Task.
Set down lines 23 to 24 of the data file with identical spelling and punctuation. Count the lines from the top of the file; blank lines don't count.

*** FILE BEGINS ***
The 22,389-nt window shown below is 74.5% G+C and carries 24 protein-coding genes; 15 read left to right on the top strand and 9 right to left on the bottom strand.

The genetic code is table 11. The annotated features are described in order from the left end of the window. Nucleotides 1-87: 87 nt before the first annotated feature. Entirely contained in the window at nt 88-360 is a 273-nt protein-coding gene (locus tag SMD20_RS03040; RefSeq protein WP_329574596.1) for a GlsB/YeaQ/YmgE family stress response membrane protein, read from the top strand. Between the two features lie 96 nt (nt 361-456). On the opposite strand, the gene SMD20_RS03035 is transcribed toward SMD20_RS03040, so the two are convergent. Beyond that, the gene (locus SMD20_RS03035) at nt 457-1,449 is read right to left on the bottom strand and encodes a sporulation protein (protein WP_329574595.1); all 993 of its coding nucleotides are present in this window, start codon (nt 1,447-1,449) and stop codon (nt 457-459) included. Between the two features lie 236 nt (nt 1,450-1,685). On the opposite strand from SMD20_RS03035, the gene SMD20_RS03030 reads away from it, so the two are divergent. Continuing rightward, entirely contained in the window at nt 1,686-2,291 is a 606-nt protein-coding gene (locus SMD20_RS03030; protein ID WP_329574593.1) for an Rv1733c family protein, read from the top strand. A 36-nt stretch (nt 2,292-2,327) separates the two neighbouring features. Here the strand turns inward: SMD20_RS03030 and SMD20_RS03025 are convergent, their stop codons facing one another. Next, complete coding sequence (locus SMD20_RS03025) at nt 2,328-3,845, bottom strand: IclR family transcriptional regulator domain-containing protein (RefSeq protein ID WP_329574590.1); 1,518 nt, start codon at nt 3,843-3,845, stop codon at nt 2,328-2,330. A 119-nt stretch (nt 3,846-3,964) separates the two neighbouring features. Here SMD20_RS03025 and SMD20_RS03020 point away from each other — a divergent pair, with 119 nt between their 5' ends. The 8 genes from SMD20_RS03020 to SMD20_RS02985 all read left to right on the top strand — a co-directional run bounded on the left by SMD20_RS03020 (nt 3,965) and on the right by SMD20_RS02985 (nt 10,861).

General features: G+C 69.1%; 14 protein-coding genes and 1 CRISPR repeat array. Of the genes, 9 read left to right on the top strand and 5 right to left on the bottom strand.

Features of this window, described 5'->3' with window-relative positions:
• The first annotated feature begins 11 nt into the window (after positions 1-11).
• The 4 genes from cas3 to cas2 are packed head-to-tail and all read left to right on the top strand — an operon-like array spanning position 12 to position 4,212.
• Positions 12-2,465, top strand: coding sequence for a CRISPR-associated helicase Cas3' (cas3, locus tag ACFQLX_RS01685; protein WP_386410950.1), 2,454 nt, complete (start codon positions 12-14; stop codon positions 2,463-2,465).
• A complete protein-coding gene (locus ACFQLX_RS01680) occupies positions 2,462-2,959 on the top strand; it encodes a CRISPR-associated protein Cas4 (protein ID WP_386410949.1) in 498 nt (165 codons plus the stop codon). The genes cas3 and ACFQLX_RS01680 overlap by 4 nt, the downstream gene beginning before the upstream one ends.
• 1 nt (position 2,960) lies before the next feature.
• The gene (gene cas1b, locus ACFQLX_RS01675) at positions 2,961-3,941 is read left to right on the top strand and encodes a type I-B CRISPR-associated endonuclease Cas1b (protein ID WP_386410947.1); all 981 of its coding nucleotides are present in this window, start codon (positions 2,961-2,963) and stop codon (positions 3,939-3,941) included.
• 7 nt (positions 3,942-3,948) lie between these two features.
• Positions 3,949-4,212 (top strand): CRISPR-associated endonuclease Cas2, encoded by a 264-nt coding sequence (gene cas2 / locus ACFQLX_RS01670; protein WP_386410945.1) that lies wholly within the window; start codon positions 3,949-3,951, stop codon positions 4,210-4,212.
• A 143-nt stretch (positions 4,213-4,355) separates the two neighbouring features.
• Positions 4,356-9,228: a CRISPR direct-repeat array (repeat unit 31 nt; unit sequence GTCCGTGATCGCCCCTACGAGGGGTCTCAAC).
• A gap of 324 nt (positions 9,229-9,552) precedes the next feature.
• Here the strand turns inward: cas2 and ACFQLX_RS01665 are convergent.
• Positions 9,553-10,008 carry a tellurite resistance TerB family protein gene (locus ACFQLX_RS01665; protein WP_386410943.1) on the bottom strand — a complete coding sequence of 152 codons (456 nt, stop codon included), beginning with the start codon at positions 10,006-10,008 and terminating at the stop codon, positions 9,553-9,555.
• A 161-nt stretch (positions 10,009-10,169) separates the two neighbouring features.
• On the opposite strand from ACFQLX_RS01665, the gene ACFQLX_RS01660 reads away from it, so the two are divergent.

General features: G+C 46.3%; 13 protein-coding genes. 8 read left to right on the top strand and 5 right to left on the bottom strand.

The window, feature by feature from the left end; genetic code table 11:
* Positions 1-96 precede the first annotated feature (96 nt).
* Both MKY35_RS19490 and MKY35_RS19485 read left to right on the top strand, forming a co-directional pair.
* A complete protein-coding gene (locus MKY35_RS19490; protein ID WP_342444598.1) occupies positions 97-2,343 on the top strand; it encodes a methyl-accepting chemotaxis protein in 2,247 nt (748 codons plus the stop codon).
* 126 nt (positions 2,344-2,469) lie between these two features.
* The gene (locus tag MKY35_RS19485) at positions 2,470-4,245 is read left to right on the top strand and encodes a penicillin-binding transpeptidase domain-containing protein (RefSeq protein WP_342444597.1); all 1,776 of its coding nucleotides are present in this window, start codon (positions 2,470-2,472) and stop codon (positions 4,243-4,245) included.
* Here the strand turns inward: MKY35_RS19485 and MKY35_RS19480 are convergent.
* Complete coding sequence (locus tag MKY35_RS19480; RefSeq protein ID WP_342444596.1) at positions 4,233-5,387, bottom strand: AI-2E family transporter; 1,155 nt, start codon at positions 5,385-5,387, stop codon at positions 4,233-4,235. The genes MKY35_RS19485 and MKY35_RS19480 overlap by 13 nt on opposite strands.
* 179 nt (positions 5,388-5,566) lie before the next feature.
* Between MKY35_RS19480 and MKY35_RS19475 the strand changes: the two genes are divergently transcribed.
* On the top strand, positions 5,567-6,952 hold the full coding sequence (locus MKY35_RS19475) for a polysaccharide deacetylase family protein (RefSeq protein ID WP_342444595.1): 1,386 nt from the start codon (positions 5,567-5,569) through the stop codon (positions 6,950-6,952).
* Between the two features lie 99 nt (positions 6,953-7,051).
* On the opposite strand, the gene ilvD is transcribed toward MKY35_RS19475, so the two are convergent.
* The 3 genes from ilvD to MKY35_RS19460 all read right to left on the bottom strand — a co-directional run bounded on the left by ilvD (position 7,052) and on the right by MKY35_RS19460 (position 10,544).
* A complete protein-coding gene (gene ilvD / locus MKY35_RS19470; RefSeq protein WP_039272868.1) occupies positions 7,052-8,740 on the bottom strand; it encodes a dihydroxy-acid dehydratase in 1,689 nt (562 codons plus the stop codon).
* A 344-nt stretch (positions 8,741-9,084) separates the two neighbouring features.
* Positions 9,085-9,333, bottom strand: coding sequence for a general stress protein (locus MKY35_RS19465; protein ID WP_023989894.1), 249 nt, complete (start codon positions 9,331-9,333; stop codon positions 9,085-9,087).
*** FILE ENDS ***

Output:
* Both MKY35_RS19490 and MKY35_RS19485 read left to right on the top strand, forming a co-directional pair.
* A complete protein-coding gene (locus MKY35_RS19490; protein ID WP_342444598.1) occupies positions 97-2,343 on the top strand; it encodes a methyl-accepting chemotaxis protein in 2,247 nt (748 codons plus the stop codon).